Having a sponsor with influence or team might alleviate some anxiety around coming across negatively to others. If Jasper, the Head of HR, also wants a sabbatical and has sound reasons for why a sabbatical is good for the business (reduces burnout, which increases retention and saves the business $ in the long run), then maybe others won’t be as judgmental towards you.
Okay, so we’ve gone over two ideas: introduce a decision-making framework or find the others.
My last idea is more about inner work.
Reflect on these three questions:
Are others actually going to be suspicious if you request a sabbatical?
This might depend on things like how long you’ve been at the company, whether people truly take time off, and how much trust you’ve built with your coworkers
If yes, why will people be suspicious? Is there a general vibe of low trust? Or is this suspicious specific to you?
Are you okay with going for it, knowing that others will be suspicious/judgmental?
If no, what can you personally do to be okay with others feeling suspicious of you? Who can you seek support from here?
In certain cases, there are real social/political consequences for asking for a sabbatical. Like you work at Twitter 80 hours a week because that’s what Elon wants. Or you work at a startup where everyone’s been grinding hard before the big launch. A sabbatical before the launch probably isn’t the right time.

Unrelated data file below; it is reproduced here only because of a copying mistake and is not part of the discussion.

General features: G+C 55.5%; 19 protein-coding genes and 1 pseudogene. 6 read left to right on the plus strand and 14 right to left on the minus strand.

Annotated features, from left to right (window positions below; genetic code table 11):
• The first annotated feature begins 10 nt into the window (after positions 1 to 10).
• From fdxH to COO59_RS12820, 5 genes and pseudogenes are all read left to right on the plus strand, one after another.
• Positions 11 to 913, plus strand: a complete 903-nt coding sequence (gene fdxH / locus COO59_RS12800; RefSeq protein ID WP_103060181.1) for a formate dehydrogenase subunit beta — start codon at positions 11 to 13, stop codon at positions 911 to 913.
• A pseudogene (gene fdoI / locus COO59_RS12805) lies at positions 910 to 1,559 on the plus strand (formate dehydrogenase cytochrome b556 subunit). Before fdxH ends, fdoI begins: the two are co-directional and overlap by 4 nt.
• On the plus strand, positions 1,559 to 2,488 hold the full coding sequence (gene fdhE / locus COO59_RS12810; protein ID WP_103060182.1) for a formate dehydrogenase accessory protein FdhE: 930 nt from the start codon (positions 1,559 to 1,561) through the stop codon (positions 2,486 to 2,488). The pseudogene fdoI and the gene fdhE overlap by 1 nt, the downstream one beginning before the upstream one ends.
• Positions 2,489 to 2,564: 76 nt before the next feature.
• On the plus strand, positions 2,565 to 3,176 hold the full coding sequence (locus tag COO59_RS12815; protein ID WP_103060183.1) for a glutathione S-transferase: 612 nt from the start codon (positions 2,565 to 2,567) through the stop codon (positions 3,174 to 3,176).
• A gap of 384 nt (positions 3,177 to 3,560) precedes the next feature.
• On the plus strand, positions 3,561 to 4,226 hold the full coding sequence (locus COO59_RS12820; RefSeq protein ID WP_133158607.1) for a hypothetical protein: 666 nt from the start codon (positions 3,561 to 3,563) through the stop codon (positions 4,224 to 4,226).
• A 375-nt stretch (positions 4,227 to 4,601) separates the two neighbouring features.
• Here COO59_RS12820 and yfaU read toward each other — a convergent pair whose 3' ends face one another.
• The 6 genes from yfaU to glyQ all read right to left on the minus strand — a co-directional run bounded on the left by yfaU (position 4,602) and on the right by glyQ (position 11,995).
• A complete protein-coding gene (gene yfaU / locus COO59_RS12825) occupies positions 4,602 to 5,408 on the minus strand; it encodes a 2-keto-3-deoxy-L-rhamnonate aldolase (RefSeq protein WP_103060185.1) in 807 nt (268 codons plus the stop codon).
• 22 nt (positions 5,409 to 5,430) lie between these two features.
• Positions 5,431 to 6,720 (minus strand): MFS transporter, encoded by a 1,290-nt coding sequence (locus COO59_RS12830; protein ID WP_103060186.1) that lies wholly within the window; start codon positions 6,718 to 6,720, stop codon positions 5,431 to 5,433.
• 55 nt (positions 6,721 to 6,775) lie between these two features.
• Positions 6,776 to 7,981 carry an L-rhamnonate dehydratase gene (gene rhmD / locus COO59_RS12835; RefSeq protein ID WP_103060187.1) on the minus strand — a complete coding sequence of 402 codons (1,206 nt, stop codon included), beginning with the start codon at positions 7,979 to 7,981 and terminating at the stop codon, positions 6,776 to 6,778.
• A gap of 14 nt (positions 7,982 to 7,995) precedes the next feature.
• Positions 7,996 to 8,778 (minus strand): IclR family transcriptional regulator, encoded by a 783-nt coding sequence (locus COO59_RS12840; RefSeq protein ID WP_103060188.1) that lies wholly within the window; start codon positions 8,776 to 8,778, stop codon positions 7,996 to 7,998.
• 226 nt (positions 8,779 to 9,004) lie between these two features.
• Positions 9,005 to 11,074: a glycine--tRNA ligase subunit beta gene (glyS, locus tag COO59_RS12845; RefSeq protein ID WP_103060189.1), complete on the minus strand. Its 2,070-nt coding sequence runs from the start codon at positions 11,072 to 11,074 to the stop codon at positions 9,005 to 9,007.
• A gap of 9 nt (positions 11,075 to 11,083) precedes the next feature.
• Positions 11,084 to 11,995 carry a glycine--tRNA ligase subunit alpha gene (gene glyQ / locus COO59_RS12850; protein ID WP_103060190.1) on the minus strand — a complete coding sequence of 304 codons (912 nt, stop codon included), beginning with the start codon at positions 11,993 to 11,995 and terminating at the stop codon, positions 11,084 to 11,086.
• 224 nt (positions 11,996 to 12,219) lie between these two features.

Get clear on those consequences. Then ask yourself if you want to make that tradeoff. If yes, go for it (strategically!). If not, then figure out how to de-risk those consequences. Or consider if where you work is the right workplace for you.
In other cases, people will judge, but there’s little to no consequence in asking. In these cases, don’t worry too much about judgy people. You can’t control them. You are unfazed.
In other cases, people won’t be suspicious of you. Be objective — this may be the case! Have other coworkers taken parental leave? (If yes, that’s a good sign!) Have you made an impact? (Most likely!) Do any of your other close colleagues want a sabbatical too? (If you don’t know, find out!)
Suspicion. Distrust. Judgment. Potential clashing. To what extent is this caused by your organization’s dynamics? To what extent is this coming from you? Sometimes it’s more one than the other. Or both. Get clear on what’s mostly driving this — this will prepare you to take the best path forward.
I hope this helps, Davide!
If others have any experience with this, I’d love to hear it in the comments.
What I’m Reading
Official myths by Mandy Brown. “Ultimately the real problem with the argument that we need offices to support junior staff isn’t about those junior staff at all—most of whom, I think, can see right through those claims. It’s that by constantly comparing remote work to an office straw man, we’re not engaging seriously with the challenges of remote work.”
“High Standards” by John Cutler. High standards are good, as long as it leaves room for different ways to achieve those standards.
Five Org Design Things by CPJ is good! He’s been consistent with writing lately. Awesome to see.
See you in two weeks (or next week if you’re a subscriber),